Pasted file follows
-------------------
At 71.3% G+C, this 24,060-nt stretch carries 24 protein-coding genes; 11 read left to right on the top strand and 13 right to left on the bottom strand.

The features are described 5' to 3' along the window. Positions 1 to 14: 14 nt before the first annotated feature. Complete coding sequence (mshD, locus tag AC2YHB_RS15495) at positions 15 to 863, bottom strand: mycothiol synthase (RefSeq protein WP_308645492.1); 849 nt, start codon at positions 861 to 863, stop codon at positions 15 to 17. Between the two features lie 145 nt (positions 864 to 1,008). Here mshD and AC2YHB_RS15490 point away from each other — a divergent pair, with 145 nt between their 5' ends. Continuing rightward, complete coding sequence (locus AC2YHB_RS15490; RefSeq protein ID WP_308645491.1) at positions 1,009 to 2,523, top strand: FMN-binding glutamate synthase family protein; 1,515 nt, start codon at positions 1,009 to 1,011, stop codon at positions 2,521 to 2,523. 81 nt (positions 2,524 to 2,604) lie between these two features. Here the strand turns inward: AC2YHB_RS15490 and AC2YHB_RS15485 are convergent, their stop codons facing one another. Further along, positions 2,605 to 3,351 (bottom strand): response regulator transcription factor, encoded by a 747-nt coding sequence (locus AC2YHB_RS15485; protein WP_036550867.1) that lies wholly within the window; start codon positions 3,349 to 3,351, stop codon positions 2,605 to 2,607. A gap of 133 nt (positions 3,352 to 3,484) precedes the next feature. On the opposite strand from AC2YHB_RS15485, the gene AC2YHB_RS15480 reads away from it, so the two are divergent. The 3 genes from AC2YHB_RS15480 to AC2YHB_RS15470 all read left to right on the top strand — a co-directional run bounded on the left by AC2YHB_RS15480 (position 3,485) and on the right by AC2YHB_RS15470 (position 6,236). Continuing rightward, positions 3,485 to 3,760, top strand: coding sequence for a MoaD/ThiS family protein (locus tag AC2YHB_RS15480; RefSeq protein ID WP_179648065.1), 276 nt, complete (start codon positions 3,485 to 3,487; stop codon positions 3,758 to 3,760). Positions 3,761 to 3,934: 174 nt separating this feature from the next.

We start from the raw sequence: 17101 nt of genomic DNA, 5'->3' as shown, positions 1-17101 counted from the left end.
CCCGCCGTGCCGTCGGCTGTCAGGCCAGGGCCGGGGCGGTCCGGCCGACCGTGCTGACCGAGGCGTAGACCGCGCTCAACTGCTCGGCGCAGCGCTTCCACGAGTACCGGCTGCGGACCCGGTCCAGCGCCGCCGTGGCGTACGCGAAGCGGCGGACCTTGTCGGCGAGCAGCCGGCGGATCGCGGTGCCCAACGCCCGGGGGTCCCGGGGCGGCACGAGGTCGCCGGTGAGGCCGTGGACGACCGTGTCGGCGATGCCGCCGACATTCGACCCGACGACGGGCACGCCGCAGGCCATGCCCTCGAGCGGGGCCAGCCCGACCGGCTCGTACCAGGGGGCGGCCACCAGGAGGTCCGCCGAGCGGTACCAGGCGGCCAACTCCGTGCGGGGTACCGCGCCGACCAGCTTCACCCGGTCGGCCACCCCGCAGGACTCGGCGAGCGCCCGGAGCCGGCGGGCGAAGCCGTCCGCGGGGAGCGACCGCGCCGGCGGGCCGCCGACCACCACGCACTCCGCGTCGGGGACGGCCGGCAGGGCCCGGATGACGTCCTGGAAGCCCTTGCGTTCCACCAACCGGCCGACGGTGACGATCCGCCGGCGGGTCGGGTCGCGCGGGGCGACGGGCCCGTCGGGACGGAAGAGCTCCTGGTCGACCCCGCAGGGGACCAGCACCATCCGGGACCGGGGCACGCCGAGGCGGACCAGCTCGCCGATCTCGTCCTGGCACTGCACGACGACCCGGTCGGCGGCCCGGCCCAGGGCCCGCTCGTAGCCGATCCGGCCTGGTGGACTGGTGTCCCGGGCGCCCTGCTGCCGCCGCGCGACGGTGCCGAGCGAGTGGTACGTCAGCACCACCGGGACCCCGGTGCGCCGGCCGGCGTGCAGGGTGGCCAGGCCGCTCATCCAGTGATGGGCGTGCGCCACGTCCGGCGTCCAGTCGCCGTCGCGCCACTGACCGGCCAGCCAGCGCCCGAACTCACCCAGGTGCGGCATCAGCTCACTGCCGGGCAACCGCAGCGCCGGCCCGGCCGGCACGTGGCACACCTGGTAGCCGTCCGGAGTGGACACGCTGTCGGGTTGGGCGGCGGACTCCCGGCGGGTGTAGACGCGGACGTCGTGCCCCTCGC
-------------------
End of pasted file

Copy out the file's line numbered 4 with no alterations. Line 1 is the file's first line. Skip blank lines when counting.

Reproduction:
CCCGCCGTGCCGTCGGCTGTCAGGCCAGGGCCGGGGCGGTCCGGCCGACCGTGCTGACCGAGGCGTAGACCGCGCTCAACTGCTCGGCGCAGCGCTTCCACGAGTACCGGCTGCGGACCCGGTCCAGCGCCGCCGTGGCGTACGCGAAGCGGCGGACCTTGTCGGCGAGCAGCCGGCGGATCGCGGTGCCCAACGCCCGGGGGTCCCGGGGCGGCACGAGGTCGCCGGTGAGGCCGTGGACGACCGTGTCGGCGATGCCGCCGACATTCGACCCGACGACGGGCACGCCGCAGGCCATGCCCTCGAGCGGGGCCAGCCCGACCGGCTCGTACCAGGGGGCGGCCACCAGGAGGTCCGCCGAGCGGTACCAGGCGGCCAACTCCGTGCGGGGTACCGCGCCGACCAGCTTCACCCGGTCGGCCACCCCGCAGGACTCGGCGAGCGCCCGGAGCCGGCGGGCGAAGCCGTCCGCGGGGAGCGACCGCGCCGGCGGGCCGCCGACCACCACGCACTCCGCGTCGGGGACGGCCGGCAGGGCCCGGATGACGTCCTGGAAGCCCTTGCGTTCCACCAACCGGCCGACGGTGACGATCCGCCGGCGGGTCGGGTCGCGCGGGGCGACGGGCCCGTCGGGACGGAAGAGCTCCTGGTCGACCCCGCAGGGGACCAGCACCATCCGGGACCGGGGCACGCCGAGGCGGACCAGCTCGCCGATCTCGTCCTGGCACTGCACGACGACCCGGTCGGCGGCCCGGCCCAGGGCCCGCTCGTAGCCGATCCGGCCTGGTGGACTGGTGTCCCGGGCGCCCTGCTGCCGCCGCGCGACGGTGCCGAGCGAGTGGTACGTCAGCACCACCGGGACCCCGGTGCGCCGGCCGGCGTGCAGGGTGGCCAGGCCGCTCATCCAGTGATGGGCGTGCGCCACGTCCGGCGTCCAGTCGCCGTCGCGCCACTGACCGGCCAGCCAGCGCCCGAACTCACCCAGGTGCGGCATCAGCTCACTGCCGGGCAACCGCAGCGCCGGCCCGGCCGGCACGTGGCACACCTGGTAGCCGTCCGGAGTGGACACGCTGTCGGGTTGGGCGGCGGACTCCCGGCGGGTGTAGACGCGGACGTCGTGCCCCTCGC